Kindle Select Experiment

I’ve been waiting a few weeks before showing these numbers because in order to do it right, you need some time to see if you’re getting the results you want. So finally, two weeks after concluding my Kindle Select sales, here are the numbers.

I put two books in the Kindle Select program and ran a week long sale (free) for each one. The first book I did was Tyrmia. I had to go into Smashwords and PubIt and turn off the book for those venues before starting this experiment. It was not a hard choice as the combined sales could be counted on one finger. (Remember that, for future reference.) The sales for Tyrmia on Amazon were pretty dismal too. I think the ranking was in the 400,000 range.

I’m not sure exactly why I elected to burn all my free days at once, but I think it was related to the fact that the book was as elusive to buyers as a can of cooked Dodo bird. The sale started on a Friday and went until the following Wednesday. How that equals out to five days is beyond me, it must be Amazon math. I didn’t notice it “selling” until Saturday. I need a better word for selling when referring to a give away. How about moving? On Sunday morning I noticed it was heading fast to a hundred downloads. It was moving so fast, I could not refresh fast enough to keep up with individual downloads.

By noon it was past 300 downloads. I kept checking in and wondering where all those people were coming from. By the time I went to bed, it had been downloaded north of a thousand times. Over the next few days it amassed some pretty impressive daily numbers and made it onto several Free Best Seller lists for Sci-Fi. Awesome! But the real test was how would it do after the sale ended and people had to spring three dollars to get it?

It sold 2,175 books in the time it was free. Now that’s a pretty decent return, for books. The following week Tyrmia actually sold 74 books. Significantly less to be sure, but the interesting thing was how the numbers for my non-sale book did. Starstrikers began to sell very respectably in the week that followed the sale. I sold 29 of them. So at least some readers were liking Tyrmia and coming back for more.

I muddied the waters a bit by doing another sale inside that first week. I put Starforgers up for a week that went from a Wednesday to a Sunday. That book had about 700 downloads and during the week after the sale, sold 52 copies. Not too shabby. I think doing two book sales back to back was probably a bad idea. Next time I’ll spread out the love. Seeing all the sales for those books rise and also the sales of Starstrikers (29), constituted a decent Halo Effect for me to see the value in doing occasional giveaways. The total amount sold after the sales weeks amounted to 116 books, including two sales of my anthology.

The third book I tried this with is my Mystery novel – Null Pointer. That book is under my pen name of Johnny Batch. So I didn’t figure a sale on it would bother my SF stuff. I was right. NP only managed a hundred downloads in two days – Wednesday and Thursday. So far, a week after the sale, it has gone back to obscurity. Disappointing, to be sure, but I also changed up the genre and the sale days. Perhaps it’s best to start with a week to give the book time enough to get on some best seller lists. I only have a short story for sale by Johnny Batch and so far that one has not moved at all. So no Halo Effect on that book either.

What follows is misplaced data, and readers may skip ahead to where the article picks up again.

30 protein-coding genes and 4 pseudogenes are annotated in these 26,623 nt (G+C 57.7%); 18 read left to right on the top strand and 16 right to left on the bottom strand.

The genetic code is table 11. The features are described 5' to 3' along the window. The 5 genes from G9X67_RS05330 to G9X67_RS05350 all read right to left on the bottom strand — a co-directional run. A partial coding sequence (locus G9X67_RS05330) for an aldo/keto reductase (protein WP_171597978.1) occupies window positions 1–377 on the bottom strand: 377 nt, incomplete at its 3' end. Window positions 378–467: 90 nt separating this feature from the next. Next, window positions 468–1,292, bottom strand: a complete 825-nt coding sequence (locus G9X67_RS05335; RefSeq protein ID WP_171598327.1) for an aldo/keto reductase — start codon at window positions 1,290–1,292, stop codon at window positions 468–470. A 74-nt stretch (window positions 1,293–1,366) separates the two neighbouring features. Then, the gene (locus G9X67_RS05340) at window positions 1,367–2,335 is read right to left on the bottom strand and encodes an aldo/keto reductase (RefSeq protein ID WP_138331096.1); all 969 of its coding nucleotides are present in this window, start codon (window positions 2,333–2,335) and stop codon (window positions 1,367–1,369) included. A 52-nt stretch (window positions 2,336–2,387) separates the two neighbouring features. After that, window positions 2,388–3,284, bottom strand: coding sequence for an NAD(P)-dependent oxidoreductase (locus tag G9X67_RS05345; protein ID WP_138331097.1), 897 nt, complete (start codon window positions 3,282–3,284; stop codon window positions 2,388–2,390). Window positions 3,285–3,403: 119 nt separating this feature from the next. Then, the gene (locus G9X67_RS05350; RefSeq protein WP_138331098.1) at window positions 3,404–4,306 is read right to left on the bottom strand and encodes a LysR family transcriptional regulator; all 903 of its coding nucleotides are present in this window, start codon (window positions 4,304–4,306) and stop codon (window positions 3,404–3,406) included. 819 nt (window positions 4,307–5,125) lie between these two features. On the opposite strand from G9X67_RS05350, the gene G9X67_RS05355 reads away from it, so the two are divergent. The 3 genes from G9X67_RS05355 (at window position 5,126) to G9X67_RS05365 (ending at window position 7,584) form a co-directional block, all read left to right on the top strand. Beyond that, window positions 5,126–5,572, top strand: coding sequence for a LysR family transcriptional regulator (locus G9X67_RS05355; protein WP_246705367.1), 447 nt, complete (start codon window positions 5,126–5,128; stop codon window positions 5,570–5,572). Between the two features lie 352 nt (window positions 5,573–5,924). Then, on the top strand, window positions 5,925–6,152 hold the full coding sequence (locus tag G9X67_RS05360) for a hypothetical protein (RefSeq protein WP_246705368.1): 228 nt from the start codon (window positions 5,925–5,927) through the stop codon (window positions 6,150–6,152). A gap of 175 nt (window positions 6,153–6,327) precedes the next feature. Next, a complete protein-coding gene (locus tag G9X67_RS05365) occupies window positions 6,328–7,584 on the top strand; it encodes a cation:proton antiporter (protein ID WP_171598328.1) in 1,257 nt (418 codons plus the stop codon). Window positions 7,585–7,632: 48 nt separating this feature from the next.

Conclusions

Based on these modest experiments with the Kindle Select program, I’ve determined to move all of my ebooks to the program, including the short stories that I sell for a buck. The shorts are only on Kindle right now as it stands. The novels continue to sell reasonably well on Kindle, so staying there makes financial sense.

I understand the desire some authors feel for being in as many markets as they can, believe me I was in everything before this experiment. But truthfully, I was not selling very well in any market other than Kindle. Since Amazon lets me do these sales periodically, and they do seem to generate sales, why should I care about being in markets that are not selling for me?  That seems like a goal to aspire to after I’m doing extremely well on Kindle.

My future plans call for moving all my ebooks to Kindle Select and for running a free book sale every weekend. It might be a short story, it might be a novel but something in my inventory will be free every weekend. The plan is to keep that Halo Effect going all the time, constantly rotating the inventory and picking up new readers. I won’t be able to do this with all my books until March. But after then, we’ll see if the free weekend approach can boost my less than mid-list numbers.

Already, this month my sales are averaging 2 per day for Starforgers. Combined sales are averaging 4 books a day. That comes out to be around $245.00 per month. My goal going forward is to boost that to $500.00 per month and then to $1000.00 per month. Maybe that’s impossible, but who knows until you try, right?

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